Harry Kane wanted to take his time, to revel in the moment and, after the season he has had so far, who could blame him? The England captain walked over to Jordan Henderson, having watched his number go up in the 63rd minute and, with deliberate ceremony, transferred the armband to him. Then it was applause for all four corners of Wembley and a little trot towards the bench.
England were 5-0 up at the time, the goals having come during a first-half assault on the Albania goal, and Kane had three of them. He should have had more because the visitors gave a disaster-class in defending but he could be well pleased at his return, which served to slice through the latest round of scrutiny of him.
Kane had been poor in England’s 1-1 draw against Hungary here last month, albeit he was not alone, and everybody knows that he has had more managers at Tottenham this season (two) than he has Premier League goals (one).
This was much better, even if the paucity of the opposition had to be considered, Kane filling his boots to the extent that he moved to 44 England goals from 66 appearances. Wayne Rooney’s record of 53 moves ever nearer. With Harry Maguire and Henderson scoring the others, England delighted the crowd of 80,366 and, in the process, all but wrapped up automatic qualification for the World Cup in Qatar.
It is not yet official because Poland are three points behind in the group and there is one round of ties to come. Yet England need only a point in San Marino on Monday to secure their place. This is San Marino who are 210th and bottom of the Fifa rankings.
It was the perfect hat-trick for Kane: header, left foot, right foot and the last one was the showstopper. Phil Foden sent over a corner and everybody – including the Albania defenders – watched Kane get his body side-on for the scissor kick. How was the ball allowed to drop without a challenge? It was one of the many examples of Albania’s shortcomings at the back. Kane was unconcerned. His connection was true and it flicked off the substitute Kastriot Dermaku en route to the roof of the net.
The performance against Hungary had been laboured, Gareth Southgate’s deployment of Foden and Mason Mount as attacking No 8s in a 4-3-3 not working and the manager began here as he had finished that night – in a 3-4-3 with Henderson as one of the central midfield bolts.
Too cautious? What Southgate will say is that this is not fantasy football. Balance and solidity are everything. Moreover, it is players that make systems and Reece James, who came in as a marauding right wing-back, illustrated the point.
Pinned high up the flank, it was the in-form Chelsea player who drove the move that led to England’s second goal, which sucked the fight out of Albania. He held off Lorenc Trashi on an eye-catching surge and, when the ball broke for Henderson, England were in business. Henderson swapped passes with Foden and his cross from the byline was perfect for Kane, who had dropped into space. It was the easiest of headed finishes.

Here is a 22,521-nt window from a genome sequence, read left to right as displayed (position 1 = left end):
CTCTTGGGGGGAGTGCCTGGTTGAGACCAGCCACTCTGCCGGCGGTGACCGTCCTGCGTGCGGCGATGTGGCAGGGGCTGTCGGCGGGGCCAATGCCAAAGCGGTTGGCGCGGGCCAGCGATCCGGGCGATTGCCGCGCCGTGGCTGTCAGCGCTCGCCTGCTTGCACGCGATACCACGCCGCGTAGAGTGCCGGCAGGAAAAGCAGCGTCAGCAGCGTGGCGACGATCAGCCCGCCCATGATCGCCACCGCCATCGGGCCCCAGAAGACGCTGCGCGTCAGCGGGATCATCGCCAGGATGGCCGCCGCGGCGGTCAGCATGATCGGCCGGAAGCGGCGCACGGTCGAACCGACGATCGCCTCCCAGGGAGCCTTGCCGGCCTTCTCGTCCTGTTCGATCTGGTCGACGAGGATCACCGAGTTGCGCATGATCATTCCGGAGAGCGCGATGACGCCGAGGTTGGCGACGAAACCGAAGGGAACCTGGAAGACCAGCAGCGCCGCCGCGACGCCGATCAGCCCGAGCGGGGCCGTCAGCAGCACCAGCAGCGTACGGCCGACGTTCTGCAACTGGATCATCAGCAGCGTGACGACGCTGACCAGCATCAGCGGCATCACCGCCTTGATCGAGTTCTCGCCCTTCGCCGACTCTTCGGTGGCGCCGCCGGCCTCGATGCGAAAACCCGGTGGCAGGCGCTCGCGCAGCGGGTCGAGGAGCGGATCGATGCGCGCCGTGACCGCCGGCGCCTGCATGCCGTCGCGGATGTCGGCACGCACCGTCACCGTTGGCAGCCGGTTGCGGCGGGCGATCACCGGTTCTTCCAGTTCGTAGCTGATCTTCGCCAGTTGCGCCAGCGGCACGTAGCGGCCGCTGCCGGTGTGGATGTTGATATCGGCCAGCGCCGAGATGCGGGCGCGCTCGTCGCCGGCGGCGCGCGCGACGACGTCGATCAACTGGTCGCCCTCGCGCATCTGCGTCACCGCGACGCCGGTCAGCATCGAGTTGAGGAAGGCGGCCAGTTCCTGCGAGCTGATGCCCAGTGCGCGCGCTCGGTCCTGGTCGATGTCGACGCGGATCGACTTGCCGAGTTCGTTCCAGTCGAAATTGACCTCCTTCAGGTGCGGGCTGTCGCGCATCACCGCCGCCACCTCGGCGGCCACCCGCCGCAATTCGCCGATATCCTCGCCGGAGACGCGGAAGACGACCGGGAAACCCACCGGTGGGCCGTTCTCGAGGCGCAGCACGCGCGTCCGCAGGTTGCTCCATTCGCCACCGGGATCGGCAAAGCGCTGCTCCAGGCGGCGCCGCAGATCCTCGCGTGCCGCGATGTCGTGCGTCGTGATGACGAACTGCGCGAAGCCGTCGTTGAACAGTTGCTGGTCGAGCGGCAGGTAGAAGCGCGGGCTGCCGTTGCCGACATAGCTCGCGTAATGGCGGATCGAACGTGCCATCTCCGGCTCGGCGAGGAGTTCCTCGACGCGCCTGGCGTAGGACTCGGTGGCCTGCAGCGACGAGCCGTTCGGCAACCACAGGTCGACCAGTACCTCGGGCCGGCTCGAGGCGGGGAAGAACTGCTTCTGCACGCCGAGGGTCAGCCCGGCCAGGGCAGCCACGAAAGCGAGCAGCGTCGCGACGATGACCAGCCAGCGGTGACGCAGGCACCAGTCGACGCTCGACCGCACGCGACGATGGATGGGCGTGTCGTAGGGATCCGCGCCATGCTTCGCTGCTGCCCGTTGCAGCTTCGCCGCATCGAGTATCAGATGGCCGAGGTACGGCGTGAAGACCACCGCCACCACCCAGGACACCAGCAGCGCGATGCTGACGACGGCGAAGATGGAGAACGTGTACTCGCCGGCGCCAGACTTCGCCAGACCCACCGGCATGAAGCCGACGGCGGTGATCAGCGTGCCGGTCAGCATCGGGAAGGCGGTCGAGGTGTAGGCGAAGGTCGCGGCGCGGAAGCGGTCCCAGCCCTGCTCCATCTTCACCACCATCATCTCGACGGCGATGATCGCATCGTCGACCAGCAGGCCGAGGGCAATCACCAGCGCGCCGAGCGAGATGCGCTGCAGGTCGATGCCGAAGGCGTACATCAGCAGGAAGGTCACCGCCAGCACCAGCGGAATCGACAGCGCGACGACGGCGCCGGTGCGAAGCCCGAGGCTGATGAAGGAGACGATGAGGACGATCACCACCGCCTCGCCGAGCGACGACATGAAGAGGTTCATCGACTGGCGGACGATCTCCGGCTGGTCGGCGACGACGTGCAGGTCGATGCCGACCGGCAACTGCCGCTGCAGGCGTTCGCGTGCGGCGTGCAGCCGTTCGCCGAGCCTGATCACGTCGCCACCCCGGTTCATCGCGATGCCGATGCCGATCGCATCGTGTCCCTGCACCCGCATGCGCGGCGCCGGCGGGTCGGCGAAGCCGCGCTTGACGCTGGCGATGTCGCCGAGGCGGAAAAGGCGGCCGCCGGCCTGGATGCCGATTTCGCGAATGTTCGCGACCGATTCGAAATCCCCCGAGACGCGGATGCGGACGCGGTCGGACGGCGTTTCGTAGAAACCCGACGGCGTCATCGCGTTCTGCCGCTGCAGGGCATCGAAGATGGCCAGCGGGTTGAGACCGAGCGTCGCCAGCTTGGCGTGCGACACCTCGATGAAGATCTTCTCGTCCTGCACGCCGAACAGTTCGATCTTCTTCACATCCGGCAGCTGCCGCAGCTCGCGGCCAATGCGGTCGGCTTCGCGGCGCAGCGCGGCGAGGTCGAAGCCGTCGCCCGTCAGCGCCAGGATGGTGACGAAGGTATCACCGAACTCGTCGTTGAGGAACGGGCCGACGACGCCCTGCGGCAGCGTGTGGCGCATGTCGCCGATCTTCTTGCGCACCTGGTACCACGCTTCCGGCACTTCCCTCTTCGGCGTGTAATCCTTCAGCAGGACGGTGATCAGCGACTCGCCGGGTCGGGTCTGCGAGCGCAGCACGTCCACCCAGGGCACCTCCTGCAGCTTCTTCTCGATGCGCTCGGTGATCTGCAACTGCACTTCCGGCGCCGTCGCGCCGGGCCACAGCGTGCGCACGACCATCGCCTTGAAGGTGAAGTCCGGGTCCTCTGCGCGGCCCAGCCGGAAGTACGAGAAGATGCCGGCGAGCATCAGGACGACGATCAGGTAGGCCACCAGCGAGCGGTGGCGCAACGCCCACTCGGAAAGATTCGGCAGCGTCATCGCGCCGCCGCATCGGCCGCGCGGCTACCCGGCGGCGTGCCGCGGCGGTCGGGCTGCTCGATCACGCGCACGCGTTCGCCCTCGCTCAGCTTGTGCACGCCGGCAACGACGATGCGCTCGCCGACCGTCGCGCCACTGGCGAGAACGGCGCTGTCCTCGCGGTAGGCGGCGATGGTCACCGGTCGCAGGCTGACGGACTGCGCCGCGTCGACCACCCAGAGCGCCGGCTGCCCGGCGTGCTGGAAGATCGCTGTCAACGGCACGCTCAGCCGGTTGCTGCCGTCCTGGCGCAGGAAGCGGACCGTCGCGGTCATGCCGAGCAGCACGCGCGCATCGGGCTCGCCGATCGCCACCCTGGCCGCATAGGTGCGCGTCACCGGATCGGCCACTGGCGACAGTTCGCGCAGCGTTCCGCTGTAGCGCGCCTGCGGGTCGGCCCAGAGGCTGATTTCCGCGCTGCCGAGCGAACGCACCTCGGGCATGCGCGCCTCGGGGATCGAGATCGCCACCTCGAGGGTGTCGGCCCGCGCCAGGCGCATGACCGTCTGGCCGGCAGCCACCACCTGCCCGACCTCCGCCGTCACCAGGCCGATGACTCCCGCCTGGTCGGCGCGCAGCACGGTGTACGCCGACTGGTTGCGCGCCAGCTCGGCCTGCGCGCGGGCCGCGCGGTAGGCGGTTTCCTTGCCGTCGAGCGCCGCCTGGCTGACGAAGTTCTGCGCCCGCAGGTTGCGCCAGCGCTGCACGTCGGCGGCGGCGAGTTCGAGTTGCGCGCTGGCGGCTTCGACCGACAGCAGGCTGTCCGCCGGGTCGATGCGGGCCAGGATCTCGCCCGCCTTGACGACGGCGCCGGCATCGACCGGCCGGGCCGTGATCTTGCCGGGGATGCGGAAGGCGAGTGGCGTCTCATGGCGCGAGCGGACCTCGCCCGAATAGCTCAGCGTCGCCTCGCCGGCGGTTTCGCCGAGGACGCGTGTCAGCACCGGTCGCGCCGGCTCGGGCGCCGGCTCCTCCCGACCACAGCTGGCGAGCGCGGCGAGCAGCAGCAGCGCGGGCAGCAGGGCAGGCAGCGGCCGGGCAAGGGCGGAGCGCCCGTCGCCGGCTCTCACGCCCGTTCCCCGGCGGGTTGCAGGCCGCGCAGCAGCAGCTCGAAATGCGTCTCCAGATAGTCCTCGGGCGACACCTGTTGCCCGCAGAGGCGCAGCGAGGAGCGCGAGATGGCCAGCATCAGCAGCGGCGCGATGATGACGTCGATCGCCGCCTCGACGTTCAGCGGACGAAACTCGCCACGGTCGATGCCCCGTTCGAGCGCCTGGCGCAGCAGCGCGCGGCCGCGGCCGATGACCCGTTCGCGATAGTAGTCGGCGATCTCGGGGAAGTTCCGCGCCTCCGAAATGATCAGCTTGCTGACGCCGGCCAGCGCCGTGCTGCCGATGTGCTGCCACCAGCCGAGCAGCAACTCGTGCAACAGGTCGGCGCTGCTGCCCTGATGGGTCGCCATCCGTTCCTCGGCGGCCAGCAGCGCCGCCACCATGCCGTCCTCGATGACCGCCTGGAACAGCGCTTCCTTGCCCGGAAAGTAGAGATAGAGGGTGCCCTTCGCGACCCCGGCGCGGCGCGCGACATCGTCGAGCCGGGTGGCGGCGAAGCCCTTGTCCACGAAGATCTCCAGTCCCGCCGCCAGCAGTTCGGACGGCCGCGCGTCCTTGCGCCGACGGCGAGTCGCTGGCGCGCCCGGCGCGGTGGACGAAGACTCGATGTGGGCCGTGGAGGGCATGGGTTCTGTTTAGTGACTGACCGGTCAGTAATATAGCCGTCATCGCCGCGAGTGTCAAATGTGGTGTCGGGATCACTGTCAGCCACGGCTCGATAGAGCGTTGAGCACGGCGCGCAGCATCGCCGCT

England had led when Harry Maguire benefited from the first evidence that Albania’s defending was going to be generous to a fault, wandering unchallenged on to James’s free-kick to plant a header past Thomas Strakosha. To the fury of Roy Keane in the TV studio, Maguire celebrated by sticking his fingers in his ears, as if to say that he had not listened to the criticism of his performances this season. To Keane, one goal against Albania did not provide redemption.
Henderson looked anything but a screening midfielder and his goal for 3-0 was a beauty, finessing a give-and-go with Kane after good work by James and Foden, stepping inside Ardian Ismajli and dinking a left-foot finish back into the opposite corner.
Myrto Uzuni had blown a gilt-edged one-on-one for Albania in the 14th minute at 1-0, shooting too close to Jordan Pickford after Kyle Walker’s horror back pass, and it really was hard not to wince at their attempts to keep England at arm’s length.
It is no exaggeration to say that Kane could have had six before the interval, although he could be happy enough with the single hat-trick. His second and England’s fourth followed a pass from Raheem Sterling and a simple shoulder drop that opened up the space against the hapless Dermaku. Kane whipped the finish into the far corner.
Albania were lucky that Kane did not hurt them even more during a golden 45 minutes for England, marked by excellent movement and combinations. He had one side-footed shot blocked, dragged another chance just wide and sent a stooping header past the post. Kane could also point to yet another effort being pushed away by Strakosha.
The big crowd reinforced the shift back towards normality and there was a sizeable Albanian contingent within it, presumably watching through the gaps in their fingers. Their team had been physical at the outset, leaving a few markers on Kane & Co but it was not long before they were chasing shadows.
The second half was predictably of lower intensity, notable principally for Emile Smith Rowe getting on for his debut. Albania wanted to save face and they did so. England were not in the mood to deepen the humiliation.